New Tutoring Methods That Boost Test Scores
There are different names for this technique, but it is the exact opposite of teaching to the test. Rather, with this tutoring technique, the lesson is personalized so the student can tangibly see and feel and grasp how the lesson can apply to their own life. An example would be a student struggling in biology class who loves animals. By teaching the basic biology concepts, but applied to that student’s pet cat, the student is more apt to be attentive, soak in the lesson and remember it at testing time.
Present a “What If” Scenario
Another great tutoring method is framing the lesson in the form of a “what if – then what?” scenario. For instance, what if Henry Ford had never invented the automobile, would everyone still be riding around by horse and carriage or bicycle today? This can be a great lead-in to learning basic math and engineering concepts that contributed to creating the first car engine.
Teach to the Child’s Learning Style
Some students are visual learners, which means they see and take in concepts best when the lessons are presented in picture form. Other students are auditory learners, which means they learn best when they can listen to a lesson – sometimes more than once. Still other students are kinetic learners, which means they learn best when they can hold and manipulate things in their hands or experience concepts in action in real time. Learning how to present the same lesson using different learning styles can be a key benefit a tutor provides to struggling students – and also a key to light a spark in the mind of a bright but bored student who has lost interest in learning.
Offer a Preview of Insights to Come
Another very powerful tutoring method that actors and musicians have been using for years is offering a preview. For instance, perhaps at the start of a lesson, the student gets to watch just the first few scenes of a gripping film on the topic. But then they have to stop and learn the lesson presented in those scenes before they can watch the next scenes (this works well with books too!) By offering just a glimpse, a preview, of the full lesson, the student becomes more excited and engaged to learn.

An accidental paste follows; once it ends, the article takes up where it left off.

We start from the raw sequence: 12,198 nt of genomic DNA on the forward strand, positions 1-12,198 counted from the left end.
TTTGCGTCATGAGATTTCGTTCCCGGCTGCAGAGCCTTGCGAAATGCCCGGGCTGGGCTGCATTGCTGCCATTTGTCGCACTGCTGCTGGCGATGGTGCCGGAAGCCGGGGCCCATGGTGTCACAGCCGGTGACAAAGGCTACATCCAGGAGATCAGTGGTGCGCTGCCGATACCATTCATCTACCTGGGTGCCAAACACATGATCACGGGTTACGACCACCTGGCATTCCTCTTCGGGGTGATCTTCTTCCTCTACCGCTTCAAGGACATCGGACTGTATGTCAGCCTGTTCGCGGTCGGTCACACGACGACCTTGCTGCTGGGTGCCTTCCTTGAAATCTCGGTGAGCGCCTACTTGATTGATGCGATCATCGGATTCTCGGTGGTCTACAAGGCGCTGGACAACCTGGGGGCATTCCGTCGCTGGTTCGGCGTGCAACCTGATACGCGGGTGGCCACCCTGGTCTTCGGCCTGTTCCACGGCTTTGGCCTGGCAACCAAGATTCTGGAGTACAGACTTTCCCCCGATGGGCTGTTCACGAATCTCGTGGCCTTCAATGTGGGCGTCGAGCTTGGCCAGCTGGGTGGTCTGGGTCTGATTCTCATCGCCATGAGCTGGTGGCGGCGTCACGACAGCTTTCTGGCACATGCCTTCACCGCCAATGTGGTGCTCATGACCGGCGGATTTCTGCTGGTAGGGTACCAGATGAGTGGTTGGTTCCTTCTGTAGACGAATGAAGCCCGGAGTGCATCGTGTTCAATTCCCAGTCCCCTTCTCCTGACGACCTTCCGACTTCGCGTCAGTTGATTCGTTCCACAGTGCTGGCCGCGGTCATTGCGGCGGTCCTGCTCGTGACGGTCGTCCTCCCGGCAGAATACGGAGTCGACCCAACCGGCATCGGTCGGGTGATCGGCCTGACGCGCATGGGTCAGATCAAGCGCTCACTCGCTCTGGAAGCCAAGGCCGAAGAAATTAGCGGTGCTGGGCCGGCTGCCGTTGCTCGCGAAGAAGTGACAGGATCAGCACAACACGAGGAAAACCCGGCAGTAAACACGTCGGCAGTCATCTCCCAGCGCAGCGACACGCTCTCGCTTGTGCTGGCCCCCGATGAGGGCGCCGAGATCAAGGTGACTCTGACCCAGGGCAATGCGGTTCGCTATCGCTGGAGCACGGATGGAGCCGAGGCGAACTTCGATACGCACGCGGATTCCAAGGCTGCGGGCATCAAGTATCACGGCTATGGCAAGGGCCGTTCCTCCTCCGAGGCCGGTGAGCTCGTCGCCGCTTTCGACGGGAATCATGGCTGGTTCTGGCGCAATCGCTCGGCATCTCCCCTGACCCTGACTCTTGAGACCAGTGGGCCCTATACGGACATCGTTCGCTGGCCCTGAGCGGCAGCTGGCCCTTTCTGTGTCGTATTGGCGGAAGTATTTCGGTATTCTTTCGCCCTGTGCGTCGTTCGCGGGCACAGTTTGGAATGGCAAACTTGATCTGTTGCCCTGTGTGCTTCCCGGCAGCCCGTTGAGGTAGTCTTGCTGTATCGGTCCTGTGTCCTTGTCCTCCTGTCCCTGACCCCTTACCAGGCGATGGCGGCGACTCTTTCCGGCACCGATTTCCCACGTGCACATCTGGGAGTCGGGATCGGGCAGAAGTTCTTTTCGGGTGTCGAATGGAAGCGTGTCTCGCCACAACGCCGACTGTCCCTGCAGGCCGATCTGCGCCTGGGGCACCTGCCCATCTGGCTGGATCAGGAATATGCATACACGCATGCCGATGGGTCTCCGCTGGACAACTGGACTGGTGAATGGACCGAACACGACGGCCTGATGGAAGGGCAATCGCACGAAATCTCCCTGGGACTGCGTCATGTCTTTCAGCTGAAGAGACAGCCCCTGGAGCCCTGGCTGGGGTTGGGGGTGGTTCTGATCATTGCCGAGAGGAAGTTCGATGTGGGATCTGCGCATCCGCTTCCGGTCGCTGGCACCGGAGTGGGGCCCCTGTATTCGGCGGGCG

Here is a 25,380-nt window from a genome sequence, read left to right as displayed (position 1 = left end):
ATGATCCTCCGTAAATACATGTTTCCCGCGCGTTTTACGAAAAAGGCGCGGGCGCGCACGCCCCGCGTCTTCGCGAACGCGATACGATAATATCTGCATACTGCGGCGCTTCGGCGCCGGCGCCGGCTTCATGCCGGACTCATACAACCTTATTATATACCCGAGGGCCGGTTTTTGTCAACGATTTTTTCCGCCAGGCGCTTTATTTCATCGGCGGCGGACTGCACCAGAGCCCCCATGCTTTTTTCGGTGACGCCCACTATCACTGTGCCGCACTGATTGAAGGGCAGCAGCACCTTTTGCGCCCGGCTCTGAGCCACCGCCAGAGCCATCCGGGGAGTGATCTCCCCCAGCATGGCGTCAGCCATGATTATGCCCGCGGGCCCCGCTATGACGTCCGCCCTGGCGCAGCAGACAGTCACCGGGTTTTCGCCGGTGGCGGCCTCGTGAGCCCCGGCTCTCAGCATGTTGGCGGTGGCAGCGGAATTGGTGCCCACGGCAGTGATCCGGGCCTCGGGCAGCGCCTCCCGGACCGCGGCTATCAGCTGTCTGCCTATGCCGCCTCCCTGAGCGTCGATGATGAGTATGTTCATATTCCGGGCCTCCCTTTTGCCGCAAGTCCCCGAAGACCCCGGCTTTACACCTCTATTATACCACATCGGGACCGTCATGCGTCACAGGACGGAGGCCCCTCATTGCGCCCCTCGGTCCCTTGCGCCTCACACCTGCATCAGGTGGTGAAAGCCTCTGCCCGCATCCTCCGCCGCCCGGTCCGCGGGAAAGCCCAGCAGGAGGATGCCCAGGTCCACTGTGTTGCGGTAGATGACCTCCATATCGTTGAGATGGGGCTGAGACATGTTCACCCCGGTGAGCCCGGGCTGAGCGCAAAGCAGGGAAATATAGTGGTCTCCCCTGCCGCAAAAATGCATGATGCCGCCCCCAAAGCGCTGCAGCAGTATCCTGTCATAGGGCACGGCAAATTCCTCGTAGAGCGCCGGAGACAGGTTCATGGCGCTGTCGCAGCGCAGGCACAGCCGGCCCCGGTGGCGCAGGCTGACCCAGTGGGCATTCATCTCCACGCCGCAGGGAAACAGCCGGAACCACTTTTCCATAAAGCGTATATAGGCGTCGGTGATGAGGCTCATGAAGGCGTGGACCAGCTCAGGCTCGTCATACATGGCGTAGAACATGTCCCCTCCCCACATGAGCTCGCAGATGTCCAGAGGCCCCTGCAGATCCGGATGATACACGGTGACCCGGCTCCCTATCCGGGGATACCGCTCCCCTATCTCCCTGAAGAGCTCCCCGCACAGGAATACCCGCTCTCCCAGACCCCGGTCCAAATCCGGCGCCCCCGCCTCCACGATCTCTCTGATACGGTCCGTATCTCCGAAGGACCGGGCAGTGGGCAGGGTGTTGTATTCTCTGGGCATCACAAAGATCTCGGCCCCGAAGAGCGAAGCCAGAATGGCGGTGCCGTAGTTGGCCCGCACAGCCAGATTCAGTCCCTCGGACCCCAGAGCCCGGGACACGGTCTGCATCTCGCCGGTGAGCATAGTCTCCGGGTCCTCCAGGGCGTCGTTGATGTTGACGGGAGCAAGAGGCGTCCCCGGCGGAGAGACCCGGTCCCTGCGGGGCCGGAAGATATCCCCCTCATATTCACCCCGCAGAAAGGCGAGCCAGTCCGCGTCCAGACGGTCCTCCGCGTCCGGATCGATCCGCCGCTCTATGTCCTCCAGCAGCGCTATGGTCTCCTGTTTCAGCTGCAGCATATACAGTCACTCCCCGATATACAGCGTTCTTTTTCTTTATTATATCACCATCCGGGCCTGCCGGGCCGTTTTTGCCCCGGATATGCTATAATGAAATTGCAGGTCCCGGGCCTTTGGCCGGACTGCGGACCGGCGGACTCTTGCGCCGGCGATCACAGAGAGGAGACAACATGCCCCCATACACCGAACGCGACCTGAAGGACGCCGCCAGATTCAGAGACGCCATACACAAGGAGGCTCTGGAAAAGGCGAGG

Share a Personally Relatable Story
While this certainly won’t work in every situation, some students who are experiencing specific learning issues or who have been bullied by peers or teachers due to scores may find it painful to keep trying and trying again. Here, sometimes just letting the student know they are not alone – that others have struggled too and overcome those struggles to excel in school – is what is needed to give the student the courage to start striving for success again. Tutors who can share a personally relatable story at just the right moment can not only re-engage struggling students, but can inspire and motivate bright but uninterested students to give their studies their best efforts.
With these unique tutoring methods, students are often able to find inspiration that traditional classroom environment has been able to provide – in a word, lessons tailored to their interests, learning styles, needs and experiences.